By Dr. Murli Dharmadhikari
Nitrogenous compounds play an important role in winemaking. They serve as nutrients for the growth and metabolic activity of the yeast during fermentation; and as proteins, they also influence wine stability, particularly in white wine.
Quantitatively, next to sugars, nitrogenous compounds are the most important nutrient substances found in grape must. Ammonia, which exists as ammonium (NH4+) ions in must, and amino acids are the predominant nitrogen-containing compounds that are utilized by yeast. On a dry weight basis, about 10% of yeast weight consists of nitrogen. All the nitrogen used in building cellular material (population 108 cells/ml) during fermentation is taken up from the must. It is therefore important that the must contain sufficient amounts of nitrogen to support a healthy yeast population during fermentation.
The grape must contain many amino acids. The main amino acids include proline, arginine, alanine, glutamate, glutamine, serine, and threonine. Many factors influence the amount of amino acids present in the must. The major factors include variety, soil, climate, fertilization practices, and the degree of ripeness.
During the course of metabolism, the nitrogen-containing compounds are used by yeast in the following ways:
• They are taken up and used directly in the biosynthetic process.
• They are converted to some other form and used in biosynthesis.
• They are degraded to release nitrogen, which is then used to meet the metabolic needs of the cell.
Transport of nitrogenous compounds
Regulation and control of metabolic activity of a compound is generally achieved by controlling the transport of the compound into the cell. There are three ways of transporting materials into the cell.
In the process of diffusion a compound simply passes through the plasma membrane (lipid bilayer) and enters the cell without any assistance. This type of movement occurs when a concentration gradient exists and the compound simply moves from a high concentration gradient to a lower concentration gradient until equilibrium is reached.
In facilitated diffusion the movement of a substance is assisted by a protein. However this process does not require energy. Must sugars such as glucose and fructose are transported into the cell by facilitated diffusion. It is important to note that neither diffusion nor facilitated diffusion can accumulate a compound against the concentration gradient. In the case of sugar metabolism the sugar is degraded upon entering the cell, and thus does not achieve a high concentration inside the cell. The concentration of sugar is higher in must than inside the cell.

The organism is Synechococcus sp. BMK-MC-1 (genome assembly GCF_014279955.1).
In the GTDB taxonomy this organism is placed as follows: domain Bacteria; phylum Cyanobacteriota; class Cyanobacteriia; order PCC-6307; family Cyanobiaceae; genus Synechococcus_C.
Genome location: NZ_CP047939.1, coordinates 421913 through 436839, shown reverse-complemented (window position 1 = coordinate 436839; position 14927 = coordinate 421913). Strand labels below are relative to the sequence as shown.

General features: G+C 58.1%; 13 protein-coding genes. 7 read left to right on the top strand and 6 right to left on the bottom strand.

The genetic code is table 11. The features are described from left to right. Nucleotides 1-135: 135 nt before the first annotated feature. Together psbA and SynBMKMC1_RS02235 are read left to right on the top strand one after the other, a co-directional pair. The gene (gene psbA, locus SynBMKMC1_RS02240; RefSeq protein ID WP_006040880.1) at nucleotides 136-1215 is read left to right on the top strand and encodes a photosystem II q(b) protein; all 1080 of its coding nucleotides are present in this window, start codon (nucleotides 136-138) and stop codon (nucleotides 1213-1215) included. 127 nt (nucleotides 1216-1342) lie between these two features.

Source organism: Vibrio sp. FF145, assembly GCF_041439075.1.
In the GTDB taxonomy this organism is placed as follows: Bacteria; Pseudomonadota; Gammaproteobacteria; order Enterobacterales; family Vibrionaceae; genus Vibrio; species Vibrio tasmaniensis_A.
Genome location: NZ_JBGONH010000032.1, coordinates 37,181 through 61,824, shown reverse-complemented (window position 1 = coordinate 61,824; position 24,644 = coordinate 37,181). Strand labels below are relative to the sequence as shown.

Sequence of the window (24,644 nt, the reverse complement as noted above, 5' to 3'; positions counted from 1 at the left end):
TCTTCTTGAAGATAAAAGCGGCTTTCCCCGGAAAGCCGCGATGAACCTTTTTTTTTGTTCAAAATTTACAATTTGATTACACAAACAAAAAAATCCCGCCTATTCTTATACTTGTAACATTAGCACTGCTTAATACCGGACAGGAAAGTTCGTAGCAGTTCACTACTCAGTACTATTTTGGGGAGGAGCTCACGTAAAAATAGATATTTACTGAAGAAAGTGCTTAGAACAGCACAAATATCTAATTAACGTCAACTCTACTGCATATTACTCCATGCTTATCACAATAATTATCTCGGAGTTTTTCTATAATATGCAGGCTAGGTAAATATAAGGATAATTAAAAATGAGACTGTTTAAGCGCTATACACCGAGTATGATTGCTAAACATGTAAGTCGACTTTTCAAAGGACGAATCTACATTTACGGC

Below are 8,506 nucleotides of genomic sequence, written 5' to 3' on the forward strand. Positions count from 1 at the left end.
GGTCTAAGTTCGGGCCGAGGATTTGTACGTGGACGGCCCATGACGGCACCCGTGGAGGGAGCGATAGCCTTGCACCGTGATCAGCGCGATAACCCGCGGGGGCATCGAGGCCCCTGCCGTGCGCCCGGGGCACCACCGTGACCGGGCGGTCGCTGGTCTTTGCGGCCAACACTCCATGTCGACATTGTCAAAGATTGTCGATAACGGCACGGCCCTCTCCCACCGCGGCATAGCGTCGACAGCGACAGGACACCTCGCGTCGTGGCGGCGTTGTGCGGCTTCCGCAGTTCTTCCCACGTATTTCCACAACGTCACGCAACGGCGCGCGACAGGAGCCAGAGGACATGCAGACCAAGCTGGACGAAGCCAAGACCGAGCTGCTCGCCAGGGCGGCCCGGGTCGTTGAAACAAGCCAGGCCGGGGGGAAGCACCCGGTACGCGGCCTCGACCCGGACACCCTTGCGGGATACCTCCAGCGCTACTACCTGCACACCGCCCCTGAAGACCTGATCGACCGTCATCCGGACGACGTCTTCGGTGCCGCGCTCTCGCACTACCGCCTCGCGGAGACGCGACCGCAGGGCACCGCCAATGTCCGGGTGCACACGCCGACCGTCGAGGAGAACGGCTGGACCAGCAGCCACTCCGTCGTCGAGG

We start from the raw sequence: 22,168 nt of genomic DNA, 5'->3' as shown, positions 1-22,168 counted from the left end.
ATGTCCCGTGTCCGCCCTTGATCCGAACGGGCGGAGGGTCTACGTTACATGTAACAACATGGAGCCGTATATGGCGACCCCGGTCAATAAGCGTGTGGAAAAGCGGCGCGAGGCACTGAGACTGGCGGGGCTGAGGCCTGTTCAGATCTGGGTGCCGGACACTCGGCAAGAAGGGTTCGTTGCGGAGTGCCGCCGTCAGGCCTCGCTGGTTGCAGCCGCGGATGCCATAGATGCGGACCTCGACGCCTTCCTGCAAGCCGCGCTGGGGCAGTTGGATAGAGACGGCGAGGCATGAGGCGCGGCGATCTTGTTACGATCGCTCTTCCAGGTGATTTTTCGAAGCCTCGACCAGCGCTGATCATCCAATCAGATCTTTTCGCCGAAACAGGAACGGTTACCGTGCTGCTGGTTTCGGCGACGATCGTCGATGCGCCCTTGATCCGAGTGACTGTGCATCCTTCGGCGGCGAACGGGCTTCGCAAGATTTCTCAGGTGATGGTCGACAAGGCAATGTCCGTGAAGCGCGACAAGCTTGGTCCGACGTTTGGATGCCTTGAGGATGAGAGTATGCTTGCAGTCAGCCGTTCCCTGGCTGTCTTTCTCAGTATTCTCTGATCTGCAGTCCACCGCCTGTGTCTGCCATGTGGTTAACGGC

Active transport involves protein-mediated transport, which requires energy. With active transport, a substance can be accumulated against the concentration gradient.
Most of the nitrogen-containing compounds are transported into the cell by active transport. Generally the concentration of nitrogenous compounds is higher inside the cell than in an external medium such as must. Several amino acid transport systems have been identified in yeast. General amino acid permease (GAP) transports several amino acids. It is inhibited by the ammonium ions. It is, therefore, active later in the fermentation when the must is depleted of ammonium ions. The yeast also contains specific amino acid transporters, which transport specific or a closely related group of amino acids.
Many amino acid transport systems are proton symports, which means that amino acid transport is linked with proton transport. Thus when an amino acid molecule enters the cell, a proton (H+) also enters the cell. This incoming proton creates a problem. The difference in the must pH and the cell pH is about 3 pH units. This means the H+ ion concentration in the must is a thousand-fold greater than the cytoplasm (inside cell). When the H+ ion enters the cell along with amino acid it lowers cell pH. To prevent acidification of cytoplasm and maintain cell pH, the cell must export the proton into the outside medium. This proton export is achieved by a membrane bound ATPase which serves as a hydrogen ion pump. Since protons are exported against the H+ ion concentration, it requires energy (active transport). The energy is obtained from hydrolysis of the